Sisterhood continues to be a relationship romance authors explore. In 2011, Julia London’s third contemporary Cedar Springs book, A Light at Winter’s End, dealt with the difficult relationship between Holly Fisher and her sister Hannah, and Loretta Chase introduced a new historical series about the dressmaking Noirot sisters with Silk Is for Seduction. My top five favorite sister acts in romance fiction (in chronological order) include a mix of historical and contemporary.
1. The Concannons—Nora Roberts
The fiery Maggie (Born in Fire, 1994) and the cool Brianna (Born in Ice, 1994) are polar opposites, but the sisters are close, sharing their lives and supporting one another on a daily basis. Shannon Bodine (Born in Shame, 1995), their newly discovered American half-sister has elements of Maggie’s fire and artistic temperament and Brianna’s reserve. It is Brianna who pushed for Shannon to be invited to get to know her Irish family, but Shannon and Maggie view one another with suspicion and hostility when Shannon first arrives in Ireland. They learn to care about one another, and since Shannon will be living on a neighboring farm, the reader assumes all three sisters will be family and best friends.
2. The Marcellis—Susan Mallery
Susan Mallery has written several series centering on sisters: the Bakery books with the Keyes sisters, the Lone Star books with the Titans, and the triplets in her current Fool’s Gold books, and my favorites, the Irish-Italian Marcellis. The book titles make them sound one-dimensional, but they aren’t. Katie (The Sparkling One, 2003), the oldest and, to her family’s dismay, still unmarried, is a successful events planner, who loves her sisters but has always felt a bit of an outsider since Francesca and Brenna are fraternal twins and Mia is nine years younger than she. Francesca (The Sassy One, 2003), with a bad marriage behind her, is a graduate student in social psychology. Brenna (The Provocative One, 2003), a widow, has a deep love for the family vineyards and a determination to follow the family tradition regardless of obstacles. Mia (The Marcelli Princess, 2007) is a former spy, a single mother, and a law student. The sisters confide in one another to a degree, tease one another, share traditions, and are nosy about one another’s lives, but they also have their secrets.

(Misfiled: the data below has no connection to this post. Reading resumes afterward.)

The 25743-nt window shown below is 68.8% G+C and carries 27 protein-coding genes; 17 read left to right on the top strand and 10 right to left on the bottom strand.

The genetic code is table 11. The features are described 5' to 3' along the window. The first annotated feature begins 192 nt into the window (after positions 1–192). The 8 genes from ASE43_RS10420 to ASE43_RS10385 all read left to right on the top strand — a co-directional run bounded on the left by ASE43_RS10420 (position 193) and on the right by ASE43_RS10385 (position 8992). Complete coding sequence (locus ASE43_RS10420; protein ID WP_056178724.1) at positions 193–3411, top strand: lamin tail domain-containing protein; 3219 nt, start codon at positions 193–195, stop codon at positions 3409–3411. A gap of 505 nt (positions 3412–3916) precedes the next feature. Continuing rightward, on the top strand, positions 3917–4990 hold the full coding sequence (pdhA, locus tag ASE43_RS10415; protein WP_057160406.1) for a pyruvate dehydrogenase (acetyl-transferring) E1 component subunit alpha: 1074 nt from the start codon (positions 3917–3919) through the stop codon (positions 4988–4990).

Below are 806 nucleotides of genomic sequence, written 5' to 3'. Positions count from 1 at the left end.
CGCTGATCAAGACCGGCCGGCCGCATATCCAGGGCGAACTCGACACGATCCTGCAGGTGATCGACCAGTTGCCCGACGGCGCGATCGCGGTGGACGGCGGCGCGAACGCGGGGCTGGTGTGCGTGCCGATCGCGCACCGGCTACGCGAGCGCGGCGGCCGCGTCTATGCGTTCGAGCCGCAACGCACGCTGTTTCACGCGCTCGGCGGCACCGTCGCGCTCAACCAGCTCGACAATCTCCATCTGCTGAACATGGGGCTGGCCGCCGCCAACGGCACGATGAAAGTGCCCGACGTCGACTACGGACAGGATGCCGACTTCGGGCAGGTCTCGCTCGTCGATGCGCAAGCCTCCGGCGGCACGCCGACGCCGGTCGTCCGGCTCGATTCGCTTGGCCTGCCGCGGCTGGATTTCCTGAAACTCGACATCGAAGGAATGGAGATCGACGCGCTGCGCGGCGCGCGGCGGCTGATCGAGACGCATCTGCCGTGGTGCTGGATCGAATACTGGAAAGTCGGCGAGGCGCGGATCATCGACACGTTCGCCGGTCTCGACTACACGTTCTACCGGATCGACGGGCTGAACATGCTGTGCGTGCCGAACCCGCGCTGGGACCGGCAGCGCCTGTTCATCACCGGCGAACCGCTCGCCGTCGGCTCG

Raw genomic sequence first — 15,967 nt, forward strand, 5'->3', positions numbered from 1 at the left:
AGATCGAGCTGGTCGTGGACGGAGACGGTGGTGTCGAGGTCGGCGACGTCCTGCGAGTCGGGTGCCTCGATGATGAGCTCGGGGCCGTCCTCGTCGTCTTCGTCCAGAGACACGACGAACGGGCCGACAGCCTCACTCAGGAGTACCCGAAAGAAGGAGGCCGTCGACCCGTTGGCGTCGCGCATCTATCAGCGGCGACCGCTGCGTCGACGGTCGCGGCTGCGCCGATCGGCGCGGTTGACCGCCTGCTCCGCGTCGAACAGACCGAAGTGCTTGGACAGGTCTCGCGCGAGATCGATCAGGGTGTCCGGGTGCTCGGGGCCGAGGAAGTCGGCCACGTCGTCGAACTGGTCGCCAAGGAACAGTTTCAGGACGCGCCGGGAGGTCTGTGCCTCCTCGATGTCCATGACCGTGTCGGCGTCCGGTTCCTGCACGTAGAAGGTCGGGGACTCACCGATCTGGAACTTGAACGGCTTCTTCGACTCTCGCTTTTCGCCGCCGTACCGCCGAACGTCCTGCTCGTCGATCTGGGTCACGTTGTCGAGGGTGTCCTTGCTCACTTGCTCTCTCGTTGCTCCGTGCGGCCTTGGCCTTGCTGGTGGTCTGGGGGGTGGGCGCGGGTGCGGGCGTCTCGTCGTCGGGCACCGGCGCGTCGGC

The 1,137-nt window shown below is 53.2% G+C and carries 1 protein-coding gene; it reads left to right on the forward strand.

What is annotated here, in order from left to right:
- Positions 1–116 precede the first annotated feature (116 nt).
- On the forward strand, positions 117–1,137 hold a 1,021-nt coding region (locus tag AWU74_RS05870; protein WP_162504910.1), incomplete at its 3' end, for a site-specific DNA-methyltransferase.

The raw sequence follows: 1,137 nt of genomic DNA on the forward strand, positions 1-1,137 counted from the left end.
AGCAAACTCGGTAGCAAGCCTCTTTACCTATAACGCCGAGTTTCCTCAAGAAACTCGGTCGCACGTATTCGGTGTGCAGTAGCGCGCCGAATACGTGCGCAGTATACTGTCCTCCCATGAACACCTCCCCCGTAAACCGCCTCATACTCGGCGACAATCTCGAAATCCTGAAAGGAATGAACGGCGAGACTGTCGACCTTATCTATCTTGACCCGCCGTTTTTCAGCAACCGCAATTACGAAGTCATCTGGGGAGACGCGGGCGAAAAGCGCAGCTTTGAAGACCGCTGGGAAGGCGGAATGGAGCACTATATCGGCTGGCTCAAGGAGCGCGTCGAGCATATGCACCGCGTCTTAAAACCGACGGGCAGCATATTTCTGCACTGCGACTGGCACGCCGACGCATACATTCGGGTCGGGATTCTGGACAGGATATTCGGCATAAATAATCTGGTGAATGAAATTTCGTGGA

[The Marcelli Bride (2006) is part of the series but not a sister book.]
3. The Essexes—Eloisa James
James said her inspiration for the Essex sisters was Louisa May Alcott’s Little Women. Perhaps this is the reason that the relationships among the sisters is such a prominent part of the series. Tess (Much Ado About You, 2005) is the eldest. She mothers her younger sisters, comforting them in grief, worrying about inappropriate behavior, and loving them through scandals and tempests. Annabel (Kiss Me, Annabelle, 2005) is the practical one. She hates being poor and is determined to marry wealth, but her pragmatism does not lessen her devotion to her sisters. Imogen (The Taming of the Duke, 2006) is the difficult one, determined to overcome all obstacles that would separate her from her first love, she grows bitter and sharp-tongued in her grief after his death, even turning against Tess for a period. But she finds healing and happiness, and harmony in the sisterhood is restored. Josie (Pleasure for Pleasure, 2006) is the youngest—vulnerable, always pushing to catch-up to her sisters, and possessed of a wisdom beyond her years. When fans voted for the extra chapter they wanted James to write for Pleasure for Pleasure, fittingly their choice was another of the sisters’ conversations, this one ten years after the ending of the series.